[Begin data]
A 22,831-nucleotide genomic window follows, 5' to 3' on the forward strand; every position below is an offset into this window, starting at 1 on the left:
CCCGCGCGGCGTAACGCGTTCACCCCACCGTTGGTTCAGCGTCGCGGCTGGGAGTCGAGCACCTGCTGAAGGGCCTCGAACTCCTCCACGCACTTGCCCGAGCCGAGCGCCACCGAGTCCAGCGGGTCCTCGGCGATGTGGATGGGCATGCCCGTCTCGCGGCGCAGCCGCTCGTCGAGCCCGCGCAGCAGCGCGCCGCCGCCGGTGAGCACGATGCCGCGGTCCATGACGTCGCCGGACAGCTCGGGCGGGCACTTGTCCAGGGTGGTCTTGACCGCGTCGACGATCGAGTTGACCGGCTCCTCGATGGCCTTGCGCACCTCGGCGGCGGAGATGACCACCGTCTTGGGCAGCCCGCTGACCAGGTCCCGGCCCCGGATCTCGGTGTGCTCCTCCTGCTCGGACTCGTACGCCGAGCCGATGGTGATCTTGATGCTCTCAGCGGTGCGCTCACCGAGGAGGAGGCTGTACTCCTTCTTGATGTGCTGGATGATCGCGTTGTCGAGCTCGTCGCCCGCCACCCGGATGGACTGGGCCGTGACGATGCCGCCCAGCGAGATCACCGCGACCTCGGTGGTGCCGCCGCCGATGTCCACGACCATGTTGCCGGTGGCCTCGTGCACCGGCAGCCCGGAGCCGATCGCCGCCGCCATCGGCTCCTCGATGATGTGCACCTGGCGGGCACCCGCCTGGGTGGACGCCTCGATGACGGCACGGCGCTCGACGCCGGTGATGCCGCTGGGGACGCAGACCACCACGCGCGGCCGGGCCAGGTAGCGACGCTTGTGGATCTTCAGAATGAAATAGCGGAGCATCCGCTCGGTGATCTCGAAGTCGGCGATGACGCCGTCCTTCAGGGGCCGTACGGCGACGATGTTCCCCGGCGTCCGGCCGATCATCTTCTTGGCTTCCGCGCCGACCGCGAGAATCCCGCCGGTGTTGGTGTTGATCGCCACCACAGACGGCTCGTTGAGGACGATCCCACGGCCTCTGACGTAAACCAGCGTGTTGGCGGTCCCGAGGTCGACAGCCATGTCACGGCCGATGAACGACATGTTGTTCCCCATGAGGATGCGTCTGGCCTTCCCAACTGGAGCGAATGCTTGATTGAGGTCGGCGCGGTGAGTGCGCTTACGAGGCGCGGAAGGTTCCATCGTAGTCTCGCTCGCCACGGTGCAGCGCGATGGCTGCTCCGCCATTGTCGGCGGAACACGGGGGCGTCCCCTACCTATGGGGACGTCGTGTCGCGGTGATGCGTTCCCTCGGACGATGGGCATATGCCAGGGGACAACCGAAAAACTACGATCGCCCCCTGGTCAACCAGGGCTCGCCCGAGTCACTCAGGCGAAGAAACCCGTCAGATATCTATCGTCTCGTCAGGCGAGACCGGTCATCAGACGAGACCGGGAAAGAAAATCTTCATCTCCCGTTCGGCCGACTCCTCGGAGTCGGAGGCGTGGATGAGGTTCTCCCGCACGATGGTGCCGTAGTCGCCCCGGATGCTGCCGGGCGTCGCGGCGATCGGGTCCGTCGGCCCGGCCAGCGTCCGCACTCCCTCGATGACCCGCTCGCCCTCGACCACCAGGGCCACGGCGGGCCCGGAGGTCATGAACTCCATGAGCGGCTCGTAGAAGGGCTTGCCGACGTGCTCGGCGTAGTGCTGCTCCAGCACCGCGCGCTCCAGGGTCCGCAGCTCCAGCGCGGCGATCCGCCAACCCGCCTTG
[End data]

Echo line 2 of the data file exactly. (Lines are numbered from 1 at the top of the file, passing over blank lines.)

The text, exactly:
CCCGCGCGGCGTAACGCGTTCACCCCACCGTTGGTTCAGCGTCGCGGCTGGGAGTCGAGCACCTGCTGAAGGGCCTCGAACTCCTCCACGCACTTGCCCGAGCCGAGCGCCACCGAGTCCAGCGGGTCCTCGGCGATGTGGATGGGCATGCCCGTCTCGCGGCGCAGCCGCTCGTCGAGCCCGCGCAGCAGCGCGCCGCCGCCGGTGAGCACGATGCCGCGGTCCATGACGTCGCCGGACAGCTCGGGCGGGCACTTGTCCAGGGTGGTCTTGACCGCGTCGACGATCGAGTTGACCGGCTCCTCGATGGCCTTGCGCACCTCGGCGGCGGAGATGACCACCGTCTTGGGCAGCCCGCTGACCAGGTCCCGGCCCCGGATCTCGGTGTGCTCCTCCTGCTCGGACTCGTACGCCGAGCCGATGGTGATCTTGATGCTCTCAGCGGTGCGCTCACCGAGGAGGAGGCTGTACTCCTTCTTGATGTGCTGGATGATCGCGTTGTCGAGCTCGTCGCCCGCCACCCGGATGGACTGGGCCGTGACGATGCCGCCCAGCGAGATCACCGCGACCTCGGTGGTGCCGCCGCCGATGTCCACGACCATGTTGCCGGTGGCCTCGTGCACCGGCAGCCCGGAGCCGATCGCCGCCGCCATCGGCTCCTCGATGATGTGCACCTGGCGGGCACCCGCCTGGGTGGACGCCTCGATGACGGCACGGCGCTCGACGCCGGTGATGCCGCTGGGGACGCAGACCACCACGCGCGGCCGGGCCAGGTAGCGACGCTTGTGGATCTTCAGAATGAAATAGCGGAGCATCCGCTCGGTGATCTCGAAGTCGGCGATGACGCCGTCCTTCAGGGGCCGTACGGCGACGATGTTCCCCGGCGTCCGGCCGATCATCTTCTTGGCTTCCGCGCCGACCGCGAGAATCCCGCCGGTGTTGGTGTTGATCGCCACCACAGACGGCTCGTTGAGGACGATCCCACGGCCTCTGACGTAAACCAGCGTGTTGGCGGTCCCGAGGTCGACAGCCATGTCACGGCCGATGAACGACATGTTGTTCCCCATGAGGATGCGTCTGGCCTTCCCAACTGGAGCGAATGCTTGATTGAGGTCGGCGCGGTGAGTGCGCTTACGAGGCGCGGAAGGTTCCATCGTAGTCTCGCTCGCCACGGTGCAGCGCGATGGCTGCTCCGCCATTGTCGGCGGAACACGGGGGCGTCCCCTACCTATGGGGACGTCGTGTCGCGGTGATGCGTTCCCTCGGACGATGGGCATATGCCAGGGGACAACCGAAAAACTACGATCGCCCCCTGGTCAACCAGGGCTCGCCCGAGTCACTCAGGCGAAGAAACCCGTCAGATATCTATCGTCTCGTCAGGCGAGACCGGTCATCAGACGAGACCGGGAAAGAAAATCTTCATCTCCCGTTCGGCCGACTCCTCGGAGTCGGAGGCGTGGATGAGGTTCTCCCGCACGATGGTGCCGTAGTCGCCCCGGATGCTGCCGGGCGTCGCGGCGATCGGGTCCGTCGGCCCGGCCAGCGTCCGCACTCCCTCGATGACCCGCTCGCCCTCGACCACCAGGGCCACGGCGGGCCCGGAGGTCATGAACTCCATGAGCGGCTCGTAGAAGGGCTTGCCGACGTGCTCGGCGTAGTGCTGCTCCAGCACCGCGCGCTCCAGGGTCCGCAGCTCCAGCGCGGCGATCCGCCAACCCGCCTTG